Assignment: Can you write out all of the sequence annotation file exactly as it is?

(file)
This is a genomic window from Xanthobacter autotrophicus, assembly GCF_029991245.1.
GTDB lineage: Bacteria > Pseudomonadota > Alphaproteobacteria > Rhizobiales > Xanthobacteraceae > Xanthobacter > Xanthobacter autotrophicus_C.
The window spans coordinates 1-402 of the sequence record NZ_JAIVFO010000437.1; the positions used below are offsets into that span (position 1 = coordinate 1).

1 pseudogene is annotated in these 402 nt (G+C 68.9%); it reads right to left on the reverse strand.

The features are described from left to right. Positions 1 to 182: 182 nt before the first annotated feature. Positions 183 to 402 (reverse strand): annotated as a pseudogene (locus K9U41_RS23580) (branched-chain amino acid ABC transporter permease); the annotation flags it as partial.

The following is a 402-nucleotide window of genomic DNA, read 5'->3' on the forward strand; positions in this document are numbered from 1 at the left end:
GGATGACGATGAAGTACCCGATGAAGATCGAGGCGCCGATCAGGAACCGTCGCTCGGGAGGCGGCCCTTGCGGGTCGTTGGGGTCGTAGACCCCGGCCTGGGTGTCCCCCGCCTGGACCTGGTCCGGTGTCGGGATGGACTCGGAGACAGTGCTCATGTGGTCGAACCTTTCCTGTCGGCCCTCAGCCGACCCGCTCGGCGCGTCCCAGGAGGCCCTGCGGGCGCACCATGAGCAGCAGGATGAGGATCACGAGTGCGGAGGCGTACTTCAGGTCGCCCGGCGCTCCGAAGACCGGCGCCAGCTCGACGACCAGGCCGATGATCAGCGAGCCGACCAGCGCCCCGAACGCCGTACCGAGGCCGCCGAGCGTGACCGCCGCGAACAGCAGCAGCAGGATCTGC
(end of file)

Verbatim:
This is a genomic window from Xanthobacter autotrophicus, assembly GCF_029991245.1.
GTDB lineage: Bacteria > Pseudomonadota > Alphaproteobacteria > Rhizobiales > Xanthobacteraceae > Xanthobacter > Xanthobacter autotrophicus_C.
The window spans coordinates 1-402 of the sequence record NZ_JAIVFO010000437.1; the positions used below are offsets into that span (position 1 = coordinate 1).

1 pseudogene is annotated in these 402 nt (G+C 68.9%); it reads right to left on the reverse strand.

The features are described from left to right. Positions 1 to 182: 182 nt before the first annotated feature. Positions 183 to 402 (reverse strand): annotated as a pseudogene (locus K9U41_RS23580) (branched-chain amino acid ABC transporter permease); the annotation flags it as partial.

The following is a 402-nucleotide window of genomic DNA, read 5'->3' on the forward strand; positions in this document are numbered from 1 at the left end:
GGATGACGATGAAGTACCCGATGAAGATCGAGGCGCCGATCAGGAACCGTCGCTCGGGAGGCGGCCCTTGCGGGTCGTTGGGGTCGTAGACCCCGGCCTGGGTGTCCCCCGCCTGGACCTGGTCCGGTGTCGGGATGGACTCGGAGACAGTGCTCATGTGGTCGAACCTTTCCTGTCGGCCCTCAGCCGACCCGCTCGGCGCGTCCCAGGAGGCCCTGCGGGCGCACCATGAGCAGCAGGATGAGGATCACGAGTGCGGAGGCGTACTTCAGGTCGCCCGGCGCTCCGAAGACCGGCGCCAGCTCGACGACCAGGCCGATGATCAGCGAGCCGACCAGCGCCCCGAACGCCGTACCGAGGCCGCCGAGCGTGACCGCCGCGAACAGCAGCAGCAGGATCTGC